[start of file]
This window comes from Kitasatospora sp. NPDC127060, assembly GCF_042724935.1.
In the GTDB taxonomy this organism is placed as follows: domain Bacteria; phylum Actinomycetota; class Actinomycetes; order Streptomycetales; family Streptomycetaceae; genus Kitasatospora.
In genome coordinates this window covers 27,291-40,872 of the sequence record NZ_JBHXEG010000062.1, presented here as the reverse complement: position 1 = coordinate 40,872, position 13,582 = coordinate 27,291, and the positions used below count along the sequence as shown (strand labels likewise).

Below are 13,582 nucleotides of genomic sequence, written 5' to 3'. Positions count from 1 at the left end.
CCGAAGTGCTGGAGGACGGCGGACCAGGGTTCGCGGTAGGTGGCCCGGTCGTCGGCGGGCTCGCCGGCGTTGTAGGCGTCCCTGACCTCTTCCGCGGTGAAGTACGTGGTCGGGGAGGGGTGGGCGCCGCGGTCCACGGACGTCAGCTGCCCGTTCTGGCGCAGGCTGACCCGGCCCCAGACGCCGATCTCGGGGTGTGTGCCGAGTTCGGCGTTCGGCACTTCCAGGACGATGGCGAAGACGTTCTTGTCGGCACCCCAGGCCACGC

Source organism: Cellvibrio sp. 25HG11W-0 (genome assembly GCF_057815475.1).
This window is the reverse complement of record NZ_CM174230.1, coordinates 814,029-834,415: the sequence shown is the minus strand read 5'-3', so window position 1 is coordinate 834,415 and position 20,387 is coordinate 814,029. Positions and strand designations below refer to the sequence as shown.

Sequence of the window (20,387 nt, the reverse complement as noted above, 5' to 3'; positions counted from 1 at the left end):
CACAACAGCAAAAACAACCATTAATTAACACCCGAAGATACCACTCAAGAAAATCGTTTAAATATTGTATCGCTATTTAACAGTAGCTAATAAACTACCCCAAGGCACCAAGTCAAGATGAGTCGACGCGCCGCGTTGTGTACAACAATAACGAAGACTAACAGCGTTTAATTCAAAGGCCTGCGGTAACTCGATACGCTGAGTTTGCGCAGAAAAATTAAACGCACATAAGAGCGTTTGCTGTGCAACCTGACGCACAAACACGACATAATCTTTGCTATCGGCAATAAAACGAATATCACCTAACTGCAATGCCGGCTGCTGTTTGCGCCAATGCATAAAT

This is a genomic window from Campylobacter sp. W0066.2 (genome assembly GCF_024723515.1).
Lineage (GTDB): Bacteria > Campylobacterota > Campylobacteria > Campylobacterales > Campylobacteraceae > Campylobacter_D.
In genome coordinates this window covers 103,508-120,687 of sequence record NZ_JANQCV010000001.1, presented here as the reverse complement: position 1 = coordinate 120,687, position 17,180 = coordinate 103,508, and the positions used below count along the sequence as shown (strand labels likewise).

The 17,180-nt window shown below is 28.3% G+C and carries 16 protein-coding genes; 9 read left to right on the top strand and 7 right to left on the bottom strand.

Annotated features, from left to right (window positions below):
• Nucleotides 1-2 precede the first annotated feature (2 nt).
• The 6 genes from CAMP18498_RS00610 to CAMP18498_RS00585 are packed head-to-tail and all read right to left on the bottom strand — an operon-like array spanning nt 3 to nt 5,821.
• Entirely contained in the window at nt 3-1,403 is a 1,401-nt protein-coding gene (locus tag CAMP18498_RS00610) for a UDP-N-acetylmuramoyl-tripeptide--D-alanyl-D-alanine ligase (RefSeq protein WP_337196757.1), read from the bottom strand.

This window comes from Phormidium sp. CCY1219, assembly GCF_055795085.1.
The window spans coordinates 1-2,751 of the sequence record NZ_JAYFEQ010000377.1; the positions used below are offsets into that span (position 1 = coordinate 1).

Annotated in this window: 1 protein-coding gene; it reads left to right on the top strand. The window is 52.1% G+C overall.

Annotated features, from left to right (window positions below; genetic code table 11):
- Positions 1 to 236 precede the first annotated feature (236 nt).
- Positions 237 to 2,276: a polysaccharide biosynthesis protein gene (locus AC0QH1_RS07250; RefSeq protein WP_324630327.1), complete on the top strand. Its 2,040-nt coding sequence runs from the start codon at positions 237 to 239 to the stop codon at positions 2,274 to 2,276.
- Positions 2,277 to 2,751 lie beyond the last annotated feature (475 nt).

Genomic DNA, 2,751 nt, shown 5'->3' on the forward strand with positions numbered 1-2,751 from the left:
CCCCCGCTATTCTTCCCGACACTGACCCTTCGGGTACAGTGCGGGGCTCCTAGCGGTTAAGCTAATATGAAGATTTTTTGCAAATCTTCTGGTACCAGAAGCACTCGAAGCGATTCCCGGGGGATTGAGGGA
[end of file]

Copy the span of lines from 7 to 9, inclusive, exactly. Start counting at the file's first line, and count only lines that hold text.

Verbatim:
This window is the reverse complement of record NZ_CM174230.1, coordinates 814,029-834,415: the sequence shown is the minus strand read 5'-3', so window position 1 is coordinate 834,415 and position 20,387 is coordinate 814,029. Positions and strand designations below refer to the sequence as shown.

Sequence of the window (20,387 nt, the reverse complement as noted above, 5' to 3'; positions counted from 1 at the left end):
CACAACAGCAAAAACAACCATTAATTAACACCCGAAGATACCACTCAAGAAAATCGTTTAAATATTGTATCGCTATTTAACAGTAGCTAATAAACTACCCCAAGGCACCAAGTCAAGATGAGTCGACGCGCCGCGTTGTGTACAACAATAACGAAGACTAACAGCGTTTAATTCAAAGGCCTGCGGTAACTCGATACGCTGAGTTTGCGCAGAAAAATTAAACGCACATAAGAGCGTTTGCTGTGCAACCTGACGCACAAACACGACATAATCTTTGCTATCGGCAATAAAACGAATATCACCTAACTGCAATGCCGGCTGCTGTTTGCGCCAATGCATAAAT